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Louisiana’s Secretary of State is accepting responsibility for an April mailing to potential mail voters that omitted over 300,000 names – almost half of the group eligible to participate under state law. WDSU has more:

Louisiana Secretary of State Kyle Ardoin answered lawmakers’ questions Wednesday about an error he said his office made when more than 300,000 eligible voters were left off a mailing list to receive a letter about a mail-in voting program.

The April 1 letter gave information about the program that automatically sends absentee ballots to people 65 or older for each election cycle. It was sent to about 315,000 people, even though more than 600,000 people were eligible for the program…

“At no time was political party or gender or race ever considered in the data entry,” Ardoin said Wednesday. “Nothing nefarious (was) intended.”

Ardoin reported said Wednesday about 59 percent of the April 1 letter recipients were Democrats, 26 percent were Republicans and 16 percent were neither or “no party.”

The SoS says he discovered the error when responding to a followup media information request:

He told the House and Governmental Affairs committee he discovered the error while processing a public records request. The office realized the mistake when noting the total number of voters eligible for the program was about double the amount of letter recipients.

WDSU submitted the public records request May 29 seeking the April 1 letter mailing list, along with the total number of voters eligible for the program detailed in the letter.

Ardoin took full responsibility for the mistake and said it was the result of an error in building the list – an error which cut the list almost in half but for some reason wasn’t noticed:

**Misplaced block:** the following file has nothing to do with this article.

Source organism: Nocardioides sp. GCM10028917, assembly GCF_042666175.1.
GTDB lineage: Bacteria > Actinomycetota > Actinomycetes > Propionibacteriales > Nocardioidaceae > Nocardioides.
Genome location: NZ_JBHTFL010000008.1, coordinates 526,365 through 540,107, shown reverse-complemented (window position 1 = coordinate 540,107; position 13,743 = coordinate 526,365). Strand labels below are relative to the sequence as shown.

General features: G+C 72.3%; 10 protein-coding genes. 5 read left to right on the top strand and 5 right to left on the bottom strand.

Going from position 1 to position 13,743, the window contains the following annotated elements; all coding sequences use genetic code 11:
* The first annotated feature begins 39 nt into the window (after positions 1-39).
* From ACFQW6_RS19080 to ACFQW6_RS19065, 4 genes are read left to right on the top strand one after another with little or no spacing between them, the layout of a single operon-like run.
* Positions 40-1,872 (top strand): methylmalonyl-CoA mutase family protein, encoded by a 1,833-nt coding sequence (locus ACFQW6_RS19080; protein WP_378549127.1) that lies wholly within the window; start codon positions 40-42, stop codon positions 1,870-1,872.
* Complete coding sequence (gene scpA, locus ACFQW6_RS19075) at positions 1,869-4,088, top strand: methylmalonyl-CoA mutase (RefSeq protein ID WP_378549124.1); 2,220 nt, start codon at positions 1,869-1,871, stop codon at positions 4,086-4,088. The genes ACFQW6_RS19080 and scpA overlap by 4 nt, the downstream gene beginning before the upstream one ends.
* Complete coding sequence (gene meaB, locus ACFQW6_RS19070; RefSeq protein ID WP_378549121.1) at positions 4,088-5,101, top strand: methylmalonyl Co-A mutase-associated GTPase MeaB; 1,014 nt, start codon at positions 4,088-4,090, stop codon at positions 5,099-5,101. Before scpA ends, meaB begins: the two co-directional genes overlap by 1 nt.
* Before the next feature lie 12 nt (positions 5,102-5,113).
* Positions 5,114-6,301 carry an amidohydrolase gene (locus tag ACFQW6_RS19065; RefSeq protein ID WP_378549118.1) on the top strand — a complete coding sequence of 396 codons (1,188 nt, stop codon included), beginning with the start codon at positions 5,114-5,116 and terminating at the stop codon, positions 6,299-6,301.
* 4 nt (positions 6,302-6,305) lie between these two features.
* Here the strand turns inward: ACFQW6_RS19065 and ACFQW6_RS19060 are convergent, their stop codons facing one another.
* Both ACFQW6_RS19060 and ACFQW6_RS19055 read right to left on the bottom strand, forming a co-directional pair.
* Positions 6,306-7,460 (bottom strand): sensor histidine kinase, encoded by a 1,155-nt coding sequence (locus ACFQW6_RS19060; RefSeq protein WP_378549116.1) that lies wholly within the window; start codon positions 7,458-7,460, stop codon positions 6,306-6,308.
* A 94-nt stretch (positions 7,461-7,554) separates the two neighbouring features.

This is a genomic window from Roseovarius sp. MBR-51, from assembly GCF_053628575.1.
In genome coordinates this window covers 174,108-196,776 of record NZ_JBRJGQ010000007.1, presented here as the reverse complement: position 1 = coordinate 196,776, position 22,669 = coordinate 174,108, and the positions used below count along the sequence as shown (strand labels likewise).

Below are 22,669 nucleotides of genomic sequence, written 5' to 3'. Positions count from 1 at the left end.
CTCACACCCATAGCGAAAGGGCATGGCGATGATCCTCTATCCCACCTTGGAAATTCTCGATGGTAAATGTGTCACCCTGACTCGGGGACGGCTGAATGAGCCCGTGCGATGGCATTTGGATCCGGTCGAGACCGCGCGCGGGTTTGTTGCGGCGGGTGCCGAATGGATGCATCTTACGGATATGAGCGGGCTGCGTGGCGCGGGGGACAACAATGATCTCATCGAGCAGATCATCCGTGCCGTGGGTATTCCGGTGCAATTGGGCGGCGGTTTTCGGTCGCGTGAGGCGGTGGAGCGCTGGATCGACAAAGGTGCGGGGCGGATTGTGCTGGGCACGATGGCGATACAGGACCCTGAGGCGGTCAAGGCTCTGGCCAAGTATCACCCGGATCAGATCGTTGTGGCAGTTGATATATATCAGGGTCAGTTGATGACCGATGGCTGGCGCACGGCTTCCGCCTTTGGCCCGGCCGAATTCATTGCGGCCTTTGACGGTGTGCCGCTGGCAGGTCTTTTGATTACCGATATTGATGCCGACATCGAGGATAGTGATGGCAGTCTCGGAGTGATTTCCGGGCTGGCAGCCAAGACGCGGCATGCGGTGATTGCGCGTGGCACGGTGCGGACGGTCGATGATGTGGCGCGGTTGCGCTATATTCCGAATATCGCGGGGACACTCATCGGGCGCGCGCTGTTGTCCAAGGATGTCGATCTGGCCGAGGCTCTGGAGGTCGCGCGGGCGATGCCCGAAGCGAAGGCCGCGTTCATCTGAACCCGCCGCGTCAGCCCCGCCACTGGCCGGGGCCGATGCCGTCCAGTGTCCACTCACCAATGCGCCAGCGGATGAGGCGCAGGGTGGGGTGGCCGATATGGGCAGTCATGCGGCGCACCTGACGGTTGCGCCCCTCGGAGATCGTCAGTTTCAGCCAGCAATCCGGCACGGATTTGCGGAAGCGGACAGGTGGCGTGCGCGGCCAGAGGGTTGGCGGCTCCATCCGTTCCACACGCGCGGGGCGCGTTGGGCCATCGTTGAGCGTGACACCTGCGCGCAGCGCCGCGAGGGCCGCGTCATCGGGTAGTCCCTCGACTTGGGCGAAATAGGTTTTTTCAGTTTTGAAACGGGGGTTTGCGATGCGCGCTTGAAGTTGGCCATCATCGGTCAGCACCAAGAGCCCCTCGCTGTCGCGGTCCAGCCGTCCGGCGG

“I take full responsibility for the error. Certainly, we should have checked out the numbers, but we did not,” Ardoin said.

Ardoin told WDSU last week and explained to the committee Wednesday that those left off the mailing list were excluded because someone in his office’s information technology department accidentally removed eligible voters who at any point have ever requested an absentee ballot. They were supposed to exclude only those who already signed up for the over-65 mail-in ballot program — about 92,200 people, he said.

The office is moving quickly to address the oversight, and the SoS is reassuring legislators the mistake will not reoccur:

Ardoin said the office was glad they discovered the mistake. As of Wednesday, about 125,000 more letters had been mailed out to those left off the first list. Letters to the remaining eligible voters should be sent by Friday, he said.

The office was not asked to send out the letter and had not sent out a similar one before, Ardoin said. He said it was sent this year to spread awareness about the 65-and-older program because the state’s older population is particularly vulnerable to COVID-19 and may want to avoid in-person voting.

Rep. Royce Duplessis, a Democrat from New Orleans, asked Ardoin how his office would prevent similar mistakes in the. Ardoin said he’s added another level of supervisory review for IT queries.

“It won’t happen again,” the secretary said.

Louisiana’s policy of allowing mail voting only for older voters has already sparked some controversy, given that many voters under 65 may also be or feel at risk from the coronavirus. This latest problem – which cut the eligible pool in half again – is likely to renew scrutiny of the state’s current policy and could result in a renewed push to make mail ballots available to more Pelican State voters this November. Stay tuned …